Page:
Calcium density score

Dr Henry Knipe and Dr Joachim Feger et al.

The calcium density score is referred to as a measure to quantify coronary artery calcium.

Calcium density itself describes the concentration of calcium in a specific atherosclerotic plaque 1. Calcium density can be calculated by dividing the Agatston score by the total area of calcium. The latter is retrieved by dividing the calcium volume score by the slice thickness. So if both the Agatston score and calcium volume score are known, the average calcium density score can be calculated 4.

Coronary artery calcium density is positively correlated with age, but inversely correlated with other cardiovascular risk factors and in asymptomatic individuals higher coronary artery calcium density seems to be inversely correlated with coronary heart disease and cardiovascular disease at any level of calcium volume 1-3. In other words, coronary artery disease is positively associated with plaque volume and many of them are calcified but soft or mixed atherosclerotic plaques are more likely to rupture than densely calcified plaques. The latter is more likely older and prone to lead to stable angina, which then gets revascularized 5.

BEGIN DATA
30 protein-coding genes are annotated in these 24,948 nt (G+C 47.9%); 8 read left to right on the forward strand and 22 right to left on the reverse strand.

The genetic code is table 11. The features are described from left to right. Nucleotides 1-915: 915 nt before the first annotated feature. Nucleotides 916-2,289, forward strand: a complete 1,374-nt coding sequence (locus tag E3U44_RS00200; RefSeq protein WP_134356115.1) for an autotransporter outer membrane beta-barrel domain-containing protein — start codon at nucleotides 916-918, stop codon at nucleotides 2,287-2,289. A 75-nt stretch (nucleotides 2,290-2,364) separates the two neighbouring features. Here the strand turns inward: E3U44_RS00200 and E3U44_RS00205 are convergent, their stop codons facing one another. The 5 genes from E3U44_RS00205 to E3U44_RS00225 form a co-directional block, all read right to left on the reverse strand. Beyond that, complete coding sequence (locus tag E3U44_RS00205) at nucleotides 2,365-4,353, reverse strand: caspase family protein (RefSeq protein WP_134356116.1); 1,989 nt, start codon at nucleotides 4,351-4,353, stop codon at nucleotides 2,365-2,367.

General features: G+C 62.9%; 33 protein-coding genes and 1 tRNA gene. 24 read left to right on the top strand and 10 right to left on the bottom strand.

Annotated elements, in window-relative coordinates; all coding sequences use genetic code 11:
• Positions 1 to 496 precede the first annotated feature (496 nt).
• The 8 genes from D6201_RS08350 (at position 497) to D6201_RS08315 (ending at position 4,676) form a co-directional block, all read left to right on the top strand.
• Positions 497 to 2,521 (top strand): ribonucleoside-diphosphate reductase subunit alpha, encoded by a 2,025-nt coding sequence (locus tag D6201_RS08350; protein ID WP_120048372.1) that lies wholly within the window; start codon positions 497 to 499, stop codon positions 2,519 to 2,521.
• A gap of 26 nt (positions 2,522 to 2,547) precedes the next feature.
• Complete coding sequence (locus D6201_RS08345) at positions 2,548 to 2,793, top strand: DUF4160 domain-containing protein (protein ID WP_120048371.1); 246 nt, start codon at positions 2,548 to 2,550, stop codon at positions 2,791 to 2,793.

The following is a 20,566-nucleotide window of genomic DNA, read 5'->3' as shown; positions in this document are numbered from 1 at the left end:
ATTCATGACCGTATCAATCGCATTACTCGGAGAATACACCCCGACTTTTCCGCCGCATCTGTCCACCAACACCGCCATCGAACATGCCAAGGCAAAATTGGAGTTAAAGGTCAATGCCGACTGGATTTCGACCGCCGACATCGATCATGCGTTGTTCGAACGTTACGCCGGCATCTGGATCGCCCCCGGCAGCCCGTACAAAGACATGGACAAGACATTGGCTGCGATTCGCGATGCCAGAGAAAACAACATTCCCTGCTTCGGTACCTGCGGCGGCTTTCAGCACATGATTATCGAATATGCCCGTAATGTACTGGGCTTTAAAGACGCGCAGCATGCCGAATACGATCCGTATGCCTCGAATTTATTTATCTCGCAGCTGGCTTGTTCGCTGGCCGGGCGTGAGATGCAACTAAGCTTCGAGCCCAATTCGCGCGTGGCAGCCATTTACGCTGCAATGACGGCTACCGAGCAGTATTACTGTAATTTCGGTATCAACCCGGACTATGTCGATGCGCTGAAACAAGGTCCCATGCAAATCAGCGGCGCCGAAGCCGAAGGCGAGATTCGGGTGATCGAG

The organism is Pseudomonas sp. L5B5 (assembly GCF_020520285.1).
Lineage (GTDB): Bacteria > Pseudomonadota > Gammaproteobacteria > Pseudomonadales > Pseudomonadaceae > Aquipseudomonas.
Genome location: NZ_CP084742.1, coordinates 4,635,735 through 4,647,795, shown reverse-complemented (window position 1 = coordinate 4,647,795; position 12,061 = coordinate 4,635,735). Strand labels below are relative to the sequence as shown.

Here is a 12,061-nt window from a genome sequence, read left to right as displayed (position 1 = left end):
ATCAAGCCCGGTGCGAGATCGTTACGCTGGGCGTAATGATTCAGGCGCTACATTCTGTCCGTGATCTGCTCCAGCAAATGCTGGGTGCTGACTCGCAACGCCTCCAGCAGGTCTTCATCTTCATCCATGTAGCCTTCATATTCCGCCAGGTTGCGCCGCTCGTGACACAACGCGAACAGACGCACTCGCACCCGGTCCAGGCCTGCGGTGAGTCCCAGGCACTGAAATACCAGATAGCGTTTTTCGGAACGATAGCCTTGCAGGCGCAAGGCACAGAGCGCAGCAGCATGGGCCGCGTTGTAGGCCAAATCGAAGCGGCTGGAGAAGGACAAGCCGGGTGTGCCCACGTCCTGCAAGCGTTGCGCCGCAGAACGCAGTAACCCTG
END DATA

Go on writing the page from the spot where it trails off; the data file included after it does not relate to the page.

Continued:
In symptomatic individuals, however, the calcium density score seems to be a significant and independent as well as superior predictor of incidental major cardiovascular events (MACE)  within a two years period than the Agatston score or calcium volume score 5.

Article information

rID: 77576
System: Cardiac
Synonyms or Alternate Spellings:

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